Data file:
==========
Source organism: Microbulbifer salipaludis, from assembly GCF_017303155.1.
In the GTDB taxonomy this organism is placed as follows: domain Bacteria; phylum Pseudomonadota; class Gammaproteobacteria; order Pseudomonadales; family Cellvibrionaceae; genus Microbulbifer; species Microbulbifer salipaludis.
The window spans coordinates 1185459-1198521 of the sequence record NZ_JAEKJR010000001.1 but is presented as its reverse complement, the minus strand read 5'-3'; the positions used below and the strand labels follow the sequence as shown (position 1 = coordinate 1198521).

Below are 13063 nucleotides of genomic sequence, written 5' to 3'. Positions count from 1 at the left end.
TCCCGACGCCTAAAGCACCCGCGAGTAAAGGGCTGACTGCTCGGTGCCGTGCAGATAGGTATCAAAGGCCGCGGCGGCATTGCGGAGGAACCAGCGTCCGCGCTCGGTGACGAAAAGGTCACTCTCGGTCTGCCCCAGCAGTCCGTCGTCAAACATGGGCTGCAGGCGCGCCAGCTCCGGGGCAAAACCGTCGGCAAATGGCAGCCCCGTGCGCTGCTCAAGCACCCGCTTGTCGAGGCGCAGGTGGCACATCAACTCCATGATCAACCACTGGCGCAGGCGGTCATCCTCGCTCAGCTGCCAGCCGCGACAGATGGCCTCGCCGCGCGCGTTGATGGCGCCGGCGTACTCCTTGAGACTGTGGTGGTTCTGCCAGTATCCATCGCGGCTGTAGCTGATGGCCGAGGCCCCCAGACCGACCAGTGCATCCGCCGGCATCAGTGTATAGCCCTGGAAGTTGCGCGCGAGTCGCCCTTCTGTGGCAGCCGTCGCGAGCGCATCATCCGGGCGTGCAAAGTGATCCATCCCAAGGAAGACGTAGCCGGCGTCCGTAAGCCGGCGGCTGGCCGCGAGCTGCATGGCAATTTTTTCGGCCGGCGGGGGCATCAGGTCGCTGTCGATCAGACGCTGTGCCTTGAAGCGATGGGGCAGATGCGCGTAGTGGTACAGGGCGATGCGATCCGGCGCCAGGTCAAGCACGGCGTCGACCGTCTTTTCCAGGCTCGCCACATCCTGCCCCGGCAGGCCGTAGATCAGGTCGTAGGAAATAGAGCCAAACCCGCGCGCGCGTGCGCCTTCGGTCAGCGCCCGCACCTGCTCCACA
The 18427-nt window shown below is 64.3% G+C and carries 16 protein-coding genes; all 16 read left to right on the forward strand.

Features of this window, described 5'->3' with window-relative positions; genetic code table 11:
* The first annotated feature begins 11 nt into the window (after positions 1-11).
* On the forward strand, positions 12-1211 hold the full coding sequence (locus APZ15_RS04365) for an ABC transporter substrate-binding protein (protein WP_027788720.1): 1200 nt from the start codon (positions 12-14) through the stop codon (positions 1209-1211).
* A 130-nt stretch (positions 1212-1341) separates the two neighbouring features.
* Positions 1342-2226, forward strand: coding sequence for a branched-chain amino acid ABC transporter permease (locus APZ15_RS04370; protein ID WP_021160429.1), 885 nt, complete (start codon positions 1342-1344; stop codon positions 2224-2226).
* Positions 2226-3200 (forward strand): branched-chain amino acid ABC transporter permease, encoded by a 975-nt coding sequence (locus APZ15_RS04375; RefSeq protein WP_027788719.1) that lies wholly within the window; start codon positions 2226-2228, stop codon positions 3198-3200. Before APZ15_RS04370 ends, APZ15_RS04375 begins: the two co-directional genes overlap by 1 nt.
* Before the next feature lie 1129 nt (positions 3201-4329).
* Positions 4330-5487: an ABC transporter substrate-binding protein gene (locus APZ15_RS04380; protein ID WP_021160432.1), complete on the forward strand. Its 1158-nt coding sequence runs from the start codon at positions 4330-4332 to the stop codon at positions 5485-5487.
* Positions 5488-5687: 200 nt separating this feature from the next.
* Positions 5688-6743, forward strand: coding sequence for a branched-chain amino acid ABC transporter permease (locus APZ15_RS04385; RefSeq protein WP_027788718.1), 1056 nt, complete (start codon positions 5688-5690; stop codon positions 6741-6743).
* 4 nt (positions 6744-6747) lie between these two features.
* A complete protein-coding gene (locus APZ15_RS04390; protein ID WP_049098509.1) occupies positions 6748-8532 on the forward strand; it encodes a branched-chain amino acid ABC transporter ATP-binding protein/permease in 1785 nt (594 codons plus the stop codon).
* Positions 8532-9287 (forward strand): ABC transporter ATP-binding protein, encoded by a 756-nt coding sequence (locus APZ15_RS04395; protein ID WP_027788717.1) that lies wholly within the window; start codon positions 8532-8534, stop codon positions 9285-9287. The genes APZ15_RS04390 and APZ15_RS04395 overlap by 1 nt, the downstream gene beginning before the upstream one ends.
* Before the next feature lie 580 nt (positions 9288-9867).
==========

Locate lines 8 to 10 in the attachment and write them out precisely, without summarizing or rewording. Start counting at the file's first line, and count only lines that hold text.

* The first annotated feature begins 11 nt into the window (after positions 1-11).
* On the forward strand, positions 12-1211 hold the full coding sequence (locus APZ15_RS04365) for an ABC transporter substrate-binding protein (protein WP_027788720.1): 1200 nt from the start codon (positions 12-14) through the stop codon (positions 1209-1211).
* A 130-nt stretch (positions 1212-1341) separates the two neighbouring features.